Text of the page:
Drug deaths quadruple in St Albans

PUBLISHED: 14:45 09 August 2017 | UPDATED: 08:45 10 August 2017

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The number of deaths by drug misuse has increased by 450 per cent in St Albans over a 12 year period.

St Albans district has seen numbers rise from two in 2005-2007, to 11 in 2014-2016, according to data from the Office of National Statistics.

A total of 57 people have died of drug misuse in the district over the last 10 years. Across Herts, the number has risen from 45 in 2005-07 to 86 in 2014-16.

A Herts county council spokesperson said: “The rate of drug related deaths in St Albans is at 2.6 per 100,000 population, lower than England’s rate of 4.2 and similar to Hertfordshire’s rate of 2.5 The East of England rate is 3.7 and the London rate 3.2.

“The number of drug related deaths in St Albans did increase from 10 in 2011-13 to 11 in 2014-16, but the rate has actually gone down from 2.8 per 100,000 population to 2.6.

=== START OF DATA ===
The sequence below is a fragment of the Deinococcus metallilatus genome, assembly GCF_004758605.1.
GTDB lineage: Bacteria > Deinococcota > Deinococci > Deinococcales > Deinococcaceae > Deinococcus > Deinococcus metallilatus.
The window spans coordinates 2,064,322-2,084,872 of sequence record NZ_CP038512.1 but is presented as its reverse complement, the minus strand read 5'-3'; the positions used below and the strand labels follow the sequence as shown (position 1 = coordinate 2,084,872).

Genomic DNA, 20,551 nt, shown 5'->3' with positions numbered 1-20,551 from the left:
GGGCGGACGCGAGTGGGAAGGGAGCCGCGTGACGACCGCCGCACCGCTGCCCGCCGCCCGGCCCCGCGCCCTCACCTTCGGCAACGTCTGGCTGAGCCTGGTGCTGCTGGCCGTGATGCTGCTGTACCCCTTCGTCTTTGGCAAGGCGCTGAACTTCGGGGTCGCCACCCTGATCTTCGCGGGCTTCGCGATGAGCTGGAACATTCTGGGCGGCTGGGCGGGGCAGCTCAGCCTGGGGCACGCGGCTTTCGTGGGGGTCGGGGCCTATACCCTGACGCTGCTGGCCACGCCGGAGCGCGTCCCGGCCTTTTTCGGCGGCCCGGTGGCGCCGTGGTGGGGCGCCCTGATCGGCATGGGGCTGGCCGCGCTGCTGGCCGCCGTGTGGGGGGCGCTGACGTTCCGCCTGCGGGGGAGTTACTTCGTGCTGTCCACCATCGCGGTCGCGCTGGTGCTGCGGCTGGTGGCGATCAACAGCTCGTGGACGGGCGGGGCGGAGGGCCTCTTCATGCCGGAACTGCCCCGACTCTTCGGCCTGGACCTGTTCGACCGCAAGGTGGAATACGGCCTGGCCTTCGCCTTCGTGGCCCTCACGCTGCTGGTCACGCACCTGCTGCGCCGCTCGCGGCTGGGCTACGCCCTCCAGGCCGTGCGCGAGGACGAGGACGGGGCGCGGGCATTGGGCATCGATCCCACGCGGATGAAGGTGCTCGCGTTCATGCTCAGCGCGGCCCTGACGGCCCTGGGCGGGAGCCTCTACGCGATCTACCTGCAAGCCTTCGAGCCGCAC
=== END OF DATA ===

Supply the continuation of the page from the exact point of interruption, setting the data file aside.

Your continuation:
“There can be multiple causes of drug-related deaths. Many heroin users who started to use in the 1980s and 1990s are now experiencing physical and mental health conditions that make them much more susceptible to overdoses.

“In addition, a significant increase in purity in some street drugs means people used to less pure drugs are at increased risk of death from overdosing.”

Steve Smith, county services manager at drug charity Spectrum said: “Our service is currently engaged with more than 1,300 individuals and since the service started, we have helped approximately 6,800 people in the area.

“In this time, more than 2,300 people have successfully overcome their substance misuse issues with us.”

Both Spectrum and Herts county council have introduced a number of measures, including vaccinations, and a drug called naloxone, which is used in life or death situations to temporarily reverse the effects of opioids such as heroin, methadone, morphine.

Mr Smith said: “In the last 18 months Spectrum has issued approximately 600 naloxone kits.

“The naloxone kits and training we provide have been used to save 30 people from overdosing across Hertfordshire.”

England and Wales had 3,744 drug poisoning deaths in 2016, its highest number since 1993.

Of these, 69 per cent were drug poisoning deaths.

To see the data, visit www.ons.gov.uk

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